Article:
Boxing legend Muhammad Ali's final journey was attended by plenty of big faces from the entertainment circuit, sports circuit, world leaders as well as a plethora of well-wishers who have admired Ali as an inspiration for decades. Ali died on June 3 at the age of 74 and his last rites took place in his hometown of Louisville, Kentucky, on Friday.
"If Muhammad didn't like the rules, he rewrote them. His religion, his beliefs, his name were his to fashion, no matter what the cost," Ali's widow Lonnie said at the funeral. "Muhammad wants young people of every background to see his life as proof that adversity can make you stronger. It cannot rob you of the power to dream, and to reach your dreams."
People of all faith attended the memorial service including Will Smith, Bill Clinton, David Beckham, Arnold Schwarzenegger, Lennox Lewis and Sugar Ray Leonard, at the KFC Yum! Centre in Louisville. Helicopters, police cars and plenty of limousines were seen as well.
Ali's casket passed through his old school and his childhood home and a plethora of motorbikes ran alongside the hearse, strewing flowers all over. "Ali is the greatest – thanks 4 all the memories," read a banner. A plane also flew overhead displaying another banner with the message: "Muhammad Ali, the greatest."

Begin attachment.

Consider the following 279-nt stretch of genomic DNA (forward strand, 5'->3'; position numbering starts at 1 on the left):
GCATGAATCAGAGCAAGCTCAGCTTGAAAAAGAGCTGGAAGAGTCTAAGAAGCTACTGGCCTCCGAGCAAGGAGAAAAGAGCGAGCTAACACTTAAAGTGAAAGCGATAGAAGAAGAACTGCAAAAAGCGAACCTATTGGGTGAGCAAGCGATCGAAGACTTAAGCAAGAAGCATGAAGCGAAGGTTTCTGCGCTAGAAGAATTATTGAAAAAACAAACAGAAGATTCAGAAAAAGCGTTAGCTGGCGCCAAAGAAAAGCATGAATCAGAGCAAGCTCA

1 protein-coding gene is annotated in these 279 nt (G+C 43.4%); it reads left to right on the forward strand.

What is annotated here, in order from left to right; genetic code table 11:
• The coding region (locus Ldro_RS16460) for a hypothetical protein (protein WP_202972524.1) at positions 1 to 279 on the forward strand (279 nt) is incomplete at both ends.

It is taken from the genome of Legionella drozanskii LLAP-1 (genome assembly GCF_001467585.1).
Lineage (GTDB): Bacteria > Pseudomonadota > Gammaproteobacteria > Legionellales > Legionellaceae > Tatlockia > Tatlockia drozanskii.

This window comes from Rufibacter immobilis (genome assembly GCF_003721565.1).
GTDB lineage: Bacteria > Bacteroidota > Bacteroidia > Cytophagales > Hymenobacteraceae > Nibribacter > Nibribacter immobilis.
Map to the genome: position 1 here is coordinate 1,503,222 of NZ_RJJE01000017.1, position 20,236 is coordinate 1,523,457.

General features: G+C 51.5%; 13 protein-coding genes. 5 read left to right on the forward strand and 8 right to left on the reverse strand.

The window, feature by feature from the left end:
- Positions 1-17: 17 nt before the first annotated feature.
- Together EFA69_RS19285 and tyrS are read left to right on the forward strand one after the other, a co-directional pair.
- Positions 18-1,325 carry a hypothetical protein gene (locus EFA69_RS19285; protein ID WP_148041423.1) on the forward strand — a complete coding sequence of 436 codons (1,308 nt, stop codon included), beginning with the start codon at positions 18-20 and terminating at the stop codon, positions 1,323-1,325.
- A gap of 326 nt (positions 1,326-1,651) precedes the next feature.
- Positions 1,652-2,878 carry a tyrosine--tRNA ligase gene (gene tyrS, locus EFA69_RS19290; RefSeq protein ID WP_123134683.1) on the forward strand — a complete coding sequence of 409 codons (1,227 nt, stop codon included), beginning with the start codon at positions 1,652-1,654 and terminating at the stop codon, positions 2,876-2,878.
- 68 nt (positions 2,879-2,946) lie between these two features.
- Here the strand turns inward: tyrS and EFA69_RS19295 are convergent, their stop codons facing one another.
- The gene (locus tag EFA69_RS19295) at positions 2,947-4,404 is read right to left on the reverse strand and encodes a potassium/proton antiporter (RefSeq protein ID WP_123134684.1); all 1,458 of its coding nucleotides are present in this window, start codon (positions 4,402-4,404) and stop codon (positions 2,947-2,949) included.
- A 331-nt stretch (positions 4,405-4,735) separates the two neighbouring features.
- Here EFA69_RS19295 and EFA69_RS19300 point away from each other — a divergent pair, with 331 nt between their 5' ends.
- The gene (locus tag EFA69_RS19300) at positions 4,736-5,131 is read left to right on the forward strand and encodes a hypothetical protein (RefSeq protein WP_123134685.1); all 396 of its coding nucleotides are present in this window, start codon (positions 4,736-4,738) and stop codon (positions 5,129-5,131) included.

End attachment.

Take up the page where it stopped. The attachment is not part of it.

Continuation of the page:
"He was the greatest man, the greatest man I ever met. To say he was the greatest boxer is a put down. He was bigger than boxing. He was bigger than anything," said George Foreman, Ali's opponent in the famous "Rumble in the Jungle" fight in 1974.
Noted comedian Billy Crystal also paid a fitting tribute to Ali and mentioned that even after he stopped fighting [in 1981], he remained the champion of the world for 35 years, battling Parkinson's disease and getting right back up after getting connected with a knockout blow.
"Thirty-five years after he stopped fighting, [Ali was] still the champion of the world. He was a tremendous bolt of lightning created by Mother Nature. Muhammad Ali struck us in the middle of America's darkest night and his intense light shone on America and we were able to see clearly," said Crystal in the memorial service, as quoted by the BBC.